By Patricia Lightfoot

The Museum of Bags and Purses in Amsterdam is professionally curated and beautifully presented in a restored canal-side house. I had thought that this museum might fit into the “weird museum” section of this blog, but not at all. It is a first-rate museum, where the historical and social context of the objects on display is clearly explained in text and with appropriate period paintings and photographs. The collection was started 40 years ago by collectors Hendrikje and Henrik Ivo, when they bought a leather bag covered in tortoise shell and  inlaid with mother of pearl in an antiques shop in England. Their house in Amstelveen was the original home for the collection before it moved to its current location.

The collection starts on the top floor, up the red-carpeted staircase, with pieces from the sixteenth century, when both women and men carried money and personal items in bags and purses, because clothes did not have pockets. The display includes velvet purses, one particularly attractive example has red woven-thread tassels, each with a silver ball at the end, and leather purses, one with a drawstring and others with metal fittings. There are hooks to attach purses to belts, the forerunners of the Blackberry holster. For men, the carrying of such bags generally fell into disfavour in the seventeenth century, when their clothes started to feature pockets. Since then, school bags, briefcases, suitcases and bags for sports clothes and equipment have remained in regular use by boys and men, but purses have largely been carried by girls and women. Interestingly, I saw no cabinet dedicated to the twentieth-century man purse, once favoured by men in continental Western Europe.

Purses from the sixteenth century through the nineteenth century had a variety of purposes, including the gaming purses that held gambling chips and money; the wedding purses filled with money that bridegrooms in France and Italy gave their brides; letter cases for love letters, other documents and notebooks; and the all-important work bags for needlework and sewing implements familiar to us from the novels of Jane Austen and her contemporaries.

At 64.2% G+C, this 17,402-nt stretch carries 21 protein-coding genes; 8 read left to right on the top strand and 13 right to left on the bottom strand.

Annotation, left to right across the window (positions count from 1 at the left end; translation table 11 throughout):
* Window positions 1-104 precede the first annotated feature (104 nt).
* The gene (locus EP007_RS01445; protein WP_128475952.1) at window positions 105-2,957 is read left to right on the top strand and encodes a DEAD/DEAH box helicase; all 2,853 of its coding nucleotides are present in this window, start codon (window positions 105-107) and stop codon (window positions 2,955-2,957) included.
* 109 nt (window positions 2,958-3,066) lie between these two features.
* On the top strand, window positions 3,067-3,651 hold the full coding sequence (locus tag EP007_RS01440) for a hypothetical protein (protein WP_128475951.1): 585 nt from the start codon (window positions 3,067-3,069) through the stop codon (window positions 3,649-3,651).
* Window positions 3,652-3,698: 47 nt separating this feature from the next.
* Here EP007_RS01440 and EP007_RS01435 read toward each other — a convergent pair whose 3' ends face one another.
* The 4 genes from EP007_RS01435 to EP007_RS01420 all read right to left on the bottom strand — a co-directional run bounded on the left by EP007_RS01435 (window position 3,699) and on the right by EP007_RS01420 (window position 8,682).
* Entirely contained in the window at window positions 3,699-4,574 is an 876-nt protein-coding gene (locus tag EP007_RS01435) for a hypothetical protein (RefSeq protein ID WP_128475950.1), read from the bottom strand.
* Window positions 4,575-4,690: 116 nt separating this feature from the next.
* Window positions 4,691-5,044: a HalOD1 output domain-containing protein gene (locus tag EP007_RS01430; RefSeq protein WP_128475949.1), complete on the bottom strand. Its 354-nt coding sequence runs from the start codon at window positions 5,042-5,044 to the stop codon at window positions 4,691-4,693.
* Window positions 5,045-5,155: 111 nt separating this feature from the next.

The Art Deco purses of the 1920s and 1930s are particularly delightful. They are often geometric shapes and feature geometric designs. A prime example of this is a black leather purse inspired by the shape of the French cruise ship La Normandie, with the  metal clasps being the ship’s funnels. Fantastical, non-geometric pieces include a stage coach, a plant pot and plant, a beaded Coke can and a beaded cupcake purse, a copy of which featured in an episode of “Sex and the city.”


There is a display of the much sought-after couturiers’ purses, including the classic Chanel purse with the gold-coloured chain and the so-called Kelly bag by Hermès that was carried by Princess Grace of Monaco (formerly Grace Kelly). The Hermès Birkin bag, named after English actress and singer Jane Birkin, is mentioned in an information panel, though the collection does not appear to include either the last-named purse or photographs of either star with “her” purse, the latter being a curious omission. There is a photograph of Madonna holding a Versace bag with appliquéd ivy leaves, which is in the collection, at the premiere of Evita in 1996.

A twentieth-century purse in the collection that is of particular cultural significance is Mrs. Thatcher’s grey leather Asprey hand bag, which was purchased at an auction of her estate. Mrs. Thatcher was regularly photographed with her purse heading into number 10 Downing Street and at meetings of world leaders, where she and Indira Gandhi were often the only women. The purse itself is not frumpy, as I had remembered, but in fact is a very elegant object.

Other themes are explored in the museum, such as the myriad materials used to make purses and bags; the evolution of school bags in the Netherlands from wooden boxes containing books, slate and stylus that hung on schoolroom walls to back packs; and the artistry and technology of beaded bags.

For anyone with an interest in design or social history, this museum is well worth a visit. The entrance and the exit are through the gift shop, which is tastefully curated.